June 24, 2024 08:22 (IST)
Follow us:
facebook-white sharing button
twitter-white sharing button
instagram-white sharing button
youtube-white sharing button
Shooting at a grocery store in USA leaves three people dead, 10 hurt | Sheikh Hasina, Narendra Modi engage in bilateral talks | As Chandrababu Naidu's new govt demolishes YSRCP office citing illegality, Jagan Reddy cries 'vendetta politics' | Centre notifies stringent anti-paper leak law amid exam mess, accused to face jail term, fine up to a crore | Maharashtra Congress chief Nana Patole alleges cracks on Atal Setu, BJP hits back
Patriot saint of India Swami Vivekananda remembered on his 158th birthday
Image Credit: wikipedia.org / www.belurmath.org

Patriot saint of India Swami Vivekananda remembered on his 158th birthday

| @indiablooms | 12 Jan 2021, 04:06 pm

Kolkata/IBNS: On January 12, every year, India celebrates the National Youth Day to honour the patriot saint Swami Vivekananda, who continues to inspire generations with his modern thinking spanning across spirituality, nationalism, education and man making.  

On this day in 1863, Narendra Natha Datta was born in a Bengali family, in north Kolkata to an attorney Vishwanath Dutta and Buvaneshwari Devi.

His birthday is observed as Yuva Diwas and is celebrated across India in schools and colleges with functions, speeches and musical programmes.

Early Life

As a child Narendra Nath or Naren excelled in music, studies and athletics, especially wrestling.

As he reached adolescence, young Naren experienced a crisis of faith and existence of God. It was when he met Sri Ramkrishna in Dakshineswar near Kolkata, who was then the head priest of Kali Temple established by Rani Rasmani and spread interfaith awareness, practicing all religions and giving the message that all religions lead to the same God.

Upon Sri Ramkrishna’s death, along with other disciples, Narendra took the sannyasa.

Parliament of Religions in Chicago and journey thereafter

In 1893, the Parliament of the World’s Religions was about to begin in Chicago, United States. Swami Vivekananda arrived to speak at the Parliament about the spiritual heritage of his motherland.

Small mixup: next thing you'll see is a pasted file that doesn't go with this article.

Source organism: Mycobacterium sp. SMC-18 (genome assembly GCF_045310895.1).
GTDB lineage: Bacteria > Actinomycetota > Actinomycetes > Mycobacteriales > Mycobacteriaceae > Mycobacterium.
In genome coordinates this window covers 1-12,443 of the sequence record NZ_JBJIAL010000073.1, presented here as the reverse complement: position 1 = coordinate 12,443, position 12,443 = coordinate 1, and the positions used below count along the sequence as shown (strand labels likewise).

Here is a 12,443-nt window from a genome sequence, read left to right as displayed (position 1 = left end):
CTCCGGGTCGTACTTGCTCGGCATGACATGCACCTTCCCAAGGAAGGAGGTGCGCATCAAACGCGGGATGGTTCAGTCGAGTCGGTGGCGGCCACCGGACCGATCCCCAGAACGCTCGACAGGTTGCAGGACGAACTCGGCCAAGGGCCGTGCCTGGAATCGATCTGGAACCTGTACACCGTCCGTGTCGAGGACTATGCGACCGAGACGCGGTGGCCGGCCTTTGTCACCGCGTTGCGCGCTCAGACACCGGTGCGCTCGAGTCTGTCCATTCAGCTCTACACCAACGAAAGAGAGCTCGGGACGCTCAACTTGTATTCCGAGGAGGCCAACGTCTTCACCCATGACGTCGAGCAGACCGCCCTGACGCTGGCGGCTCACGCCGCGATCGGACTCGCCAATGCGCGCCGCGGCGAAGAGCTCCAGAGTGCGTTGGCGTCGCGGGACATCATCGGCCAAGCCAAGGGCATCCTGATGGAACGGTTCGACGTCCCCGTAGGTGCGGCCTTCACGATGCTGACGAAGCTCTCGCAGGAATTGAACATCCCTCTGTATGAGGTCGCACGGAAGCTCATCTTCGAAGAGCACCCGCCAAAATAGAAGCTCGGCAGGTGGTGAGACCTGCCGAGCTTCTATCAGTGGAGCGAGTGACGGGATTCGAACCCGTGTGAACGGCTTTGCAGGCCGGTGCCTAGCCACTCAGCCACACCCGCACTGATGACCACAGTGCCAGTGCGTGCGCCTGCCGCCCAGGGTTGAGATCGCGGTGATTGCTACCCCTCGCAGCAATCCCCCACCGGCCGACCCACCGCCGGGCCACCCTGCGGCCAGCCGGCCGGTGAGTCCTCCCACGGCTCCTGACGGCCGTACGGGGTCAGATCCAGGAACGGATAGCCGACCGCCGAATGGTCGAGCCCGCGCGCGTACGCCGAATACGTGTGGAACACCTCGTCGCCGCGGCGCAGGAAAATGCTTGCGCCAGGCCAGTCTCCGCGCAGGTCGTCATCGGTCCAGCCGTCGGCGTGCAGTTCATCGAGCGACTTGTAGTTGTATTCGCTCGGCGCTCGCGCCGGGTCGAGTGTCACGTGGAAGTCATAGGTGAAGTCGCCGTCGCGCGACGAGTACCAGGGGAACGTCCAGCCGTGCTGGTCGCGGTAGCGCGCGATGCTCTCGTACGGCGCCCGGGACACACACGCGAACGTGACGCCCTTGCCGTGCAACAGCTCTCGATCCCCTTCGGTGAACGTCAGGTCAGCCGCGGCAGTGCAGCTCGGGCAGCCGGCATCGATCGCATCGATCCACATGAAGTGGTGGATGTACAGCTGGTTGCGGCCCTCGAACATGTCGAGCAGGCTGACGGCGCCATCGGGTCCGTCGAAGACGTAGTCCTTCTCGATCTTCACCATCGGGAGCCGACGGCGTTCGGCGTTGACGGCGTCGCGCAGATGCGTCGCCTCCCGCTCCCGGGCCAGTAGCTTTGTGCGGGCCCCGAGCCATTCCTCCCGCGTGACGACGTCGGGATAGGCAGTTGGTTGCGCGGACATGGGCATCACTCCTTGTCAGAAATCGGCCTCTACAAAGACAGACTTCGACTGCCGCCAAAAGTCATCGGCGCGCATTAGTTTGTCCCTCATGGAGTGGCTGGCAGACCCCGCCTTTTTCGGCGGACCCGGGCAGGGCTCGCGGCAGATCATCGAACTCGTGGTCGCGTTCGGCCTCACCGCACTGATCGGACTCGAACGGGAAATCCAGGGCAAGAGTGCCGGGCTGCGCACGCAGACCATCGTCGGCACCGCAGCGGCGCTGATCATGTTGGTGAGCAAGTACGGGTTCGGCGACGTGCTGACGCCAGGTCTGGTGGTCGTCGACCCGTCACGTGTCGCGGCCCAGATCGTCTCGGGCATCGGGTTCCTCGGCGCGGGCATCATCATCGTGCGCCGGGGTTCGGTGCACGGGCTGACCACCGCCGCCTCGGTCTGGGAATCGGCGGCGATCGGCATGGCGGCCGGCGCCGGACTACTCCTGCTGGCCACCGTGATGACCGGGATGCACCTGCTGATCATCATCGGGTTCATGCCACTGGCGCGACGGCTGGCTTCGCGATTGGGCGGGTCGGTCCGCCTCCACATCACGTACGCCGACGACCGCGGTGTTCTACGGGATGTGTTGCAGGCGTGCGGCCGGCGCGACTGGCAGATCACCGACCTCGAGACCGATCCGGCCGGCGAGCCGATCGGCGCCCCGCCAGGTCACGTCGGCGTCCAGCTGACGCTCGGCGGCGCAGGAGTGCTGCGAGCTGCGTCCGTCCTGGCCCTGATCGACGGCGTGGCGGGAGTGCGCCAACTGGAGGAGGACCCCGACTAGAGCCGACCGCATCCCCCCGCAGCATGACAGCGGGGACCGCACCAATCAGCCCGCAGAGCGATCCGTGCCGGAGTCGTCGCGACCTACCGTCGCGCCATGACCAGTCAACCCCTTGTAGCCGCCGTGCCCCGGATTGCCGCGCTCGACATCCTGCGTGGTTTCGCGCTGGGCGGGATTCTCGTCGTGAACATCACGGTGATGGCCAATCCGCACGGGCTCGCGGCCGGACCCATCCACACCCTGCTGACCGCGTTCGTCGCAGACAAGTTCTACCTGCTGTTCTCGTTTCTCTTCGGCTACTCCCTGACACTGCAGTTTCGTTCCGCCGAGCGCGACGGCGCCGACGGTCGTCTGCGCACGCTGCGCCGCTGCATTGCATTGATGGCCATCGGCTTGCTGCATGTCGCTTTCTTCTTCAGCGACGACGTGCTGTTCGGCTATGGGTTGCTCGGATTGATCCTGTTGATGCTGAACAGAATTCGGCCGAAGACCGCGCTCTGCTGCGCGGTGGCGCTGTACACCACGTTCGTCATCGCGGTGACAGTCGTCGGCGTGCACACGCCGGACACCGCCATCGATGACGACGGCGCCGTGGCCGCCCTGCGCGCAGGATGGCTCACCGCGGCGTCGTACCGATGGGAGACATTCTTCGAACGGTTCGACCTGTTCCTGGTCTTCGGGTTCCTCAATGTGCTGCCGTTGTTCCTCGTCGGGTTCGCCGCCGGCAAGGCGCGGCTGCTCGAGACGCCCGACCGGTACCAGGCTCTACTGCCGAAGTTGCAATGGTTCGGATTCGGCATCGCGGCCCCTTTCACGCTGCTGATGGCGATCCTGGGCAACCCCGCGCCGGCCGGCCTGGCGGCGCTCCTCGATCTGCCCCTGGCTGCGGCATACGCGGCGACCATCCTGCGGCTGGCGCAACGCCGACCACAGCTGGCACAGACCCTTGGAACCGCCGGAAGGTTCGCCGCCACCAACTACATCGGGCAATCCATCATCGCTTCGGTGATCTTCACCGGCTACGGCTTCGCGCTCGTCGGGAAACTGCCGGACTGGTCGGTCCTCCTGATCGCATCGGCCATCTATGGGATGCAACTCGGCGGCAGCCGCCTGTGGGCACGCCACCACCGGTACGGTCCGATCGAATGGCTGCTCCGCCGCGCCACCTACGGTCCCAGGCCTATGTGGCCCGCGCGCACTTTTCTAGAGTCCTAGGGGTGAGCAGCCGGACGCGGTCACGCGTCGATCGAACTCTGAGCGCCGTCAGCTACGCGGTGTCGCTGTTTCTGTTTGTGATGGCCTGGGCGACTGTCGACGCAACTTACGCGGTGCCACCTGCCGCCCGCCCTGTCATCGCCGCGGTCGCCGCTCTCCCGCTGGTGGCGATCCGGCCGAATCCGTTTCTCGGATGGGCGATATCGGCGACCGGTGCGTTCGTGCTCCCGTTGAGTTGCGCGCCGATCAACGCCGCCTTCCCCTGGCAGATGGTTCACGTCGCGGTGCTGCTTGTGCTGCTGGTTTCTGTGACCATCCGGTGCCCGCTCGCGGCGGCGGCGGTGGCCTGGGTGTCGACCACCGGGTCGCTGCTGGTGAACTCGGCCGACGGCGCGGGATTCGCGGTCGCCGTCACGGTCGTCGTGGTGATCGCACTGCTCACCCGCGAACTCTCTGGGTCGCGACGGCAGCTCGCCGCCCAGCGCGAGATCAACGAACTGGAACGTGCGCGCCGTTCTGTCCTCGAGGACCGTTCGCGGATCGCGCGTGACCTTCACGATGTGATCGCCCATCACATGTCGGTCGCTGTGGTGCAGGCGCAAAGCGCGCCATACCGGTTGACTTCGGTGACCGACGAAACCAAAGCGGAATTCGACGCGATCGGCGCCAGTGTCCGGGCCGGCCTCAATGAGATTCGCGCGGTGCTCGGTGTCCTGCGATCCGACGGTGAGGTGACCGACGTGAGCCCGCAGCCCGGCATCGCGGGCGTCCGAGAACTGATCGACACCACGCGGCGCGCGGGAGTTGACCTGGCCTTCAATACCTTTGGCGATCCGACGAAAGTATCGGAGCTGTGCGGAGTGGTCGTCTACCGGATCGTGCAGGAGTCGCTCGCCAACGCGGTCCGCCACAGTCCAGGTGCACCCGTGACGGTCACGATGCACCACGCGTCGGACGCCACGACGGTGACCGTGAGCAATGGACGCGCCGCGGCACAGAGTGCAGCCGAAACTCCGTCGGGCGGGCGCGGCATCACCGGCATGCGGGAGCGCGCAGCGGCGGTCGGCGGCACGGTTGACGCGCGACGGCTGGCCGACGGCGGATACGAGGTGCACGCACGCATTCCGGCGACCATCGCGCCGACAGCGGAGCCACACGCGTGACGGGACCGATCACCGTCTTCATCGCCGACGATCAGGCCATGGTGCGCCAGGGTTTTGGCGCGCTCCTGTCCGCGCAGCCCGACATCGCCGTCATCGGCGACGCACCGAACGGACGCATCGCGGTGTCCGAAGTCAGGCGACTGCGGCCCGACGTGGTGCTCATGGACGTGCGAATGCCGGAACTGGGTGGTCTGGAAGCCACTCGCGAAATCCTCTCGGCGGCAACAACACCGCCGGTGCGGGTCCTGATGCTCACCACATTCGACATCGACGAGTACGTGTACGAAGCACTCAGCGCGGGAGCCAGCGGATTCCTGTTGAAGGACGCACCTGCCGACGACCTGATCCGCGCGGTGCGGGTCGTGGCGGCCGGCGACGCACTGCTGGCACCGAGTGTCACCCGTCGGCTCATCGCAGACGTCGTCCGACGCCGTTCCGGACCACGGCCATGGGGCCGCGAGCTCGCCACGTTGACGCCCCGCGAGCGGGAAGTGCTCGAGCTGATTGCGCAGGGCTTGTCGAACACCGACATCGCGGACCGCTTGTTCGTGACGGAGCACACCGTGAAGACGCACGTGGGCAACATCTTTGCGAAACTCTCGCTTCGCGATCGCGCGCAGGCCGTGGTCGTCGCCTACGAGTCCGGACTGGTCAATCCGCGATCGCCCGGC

He introduced himself as a monk who belonged to ‘the most ancient order of monks in the world’ and a representative of the religion which spoke of ‘tolerance and universal acceptance’. It was through Swami Vivekananda, for the first time, the western world heard about the concept of universal harmony of global religions. He said, “We believe not only in universal toleration, but we accept all religions as true.”

The reflection of these very words- a message his master Sri Ramakrishna Paramhansa was embodiment of -were seen in all his activities throughout the remaining part of his life.

While preaching in the West, Swamiji felt mere lecturing was not sufficient. It was necessary to build a strong organizational structure as well. But he was not eager to establish just another religious organization but one that would facilitate religious harmony. A man of clear conviction, he knew he was about to execute a job which would have far broader implications. He was soon relieved of his uncertainty when he realized how an organizational structure could help sustain the work that he had begun.

Swamiji’s initial doubts about setting up an organization has been chronicled in the memoirs of an old American lady, who mother-like, cautioned him now and then of the various temptations of the material world. While in America, Swamiji repeatedly wrote to his disciples in Madras (now Chennai) and brother disciples in Calcutta (now Kolkata) on this concept and its significance.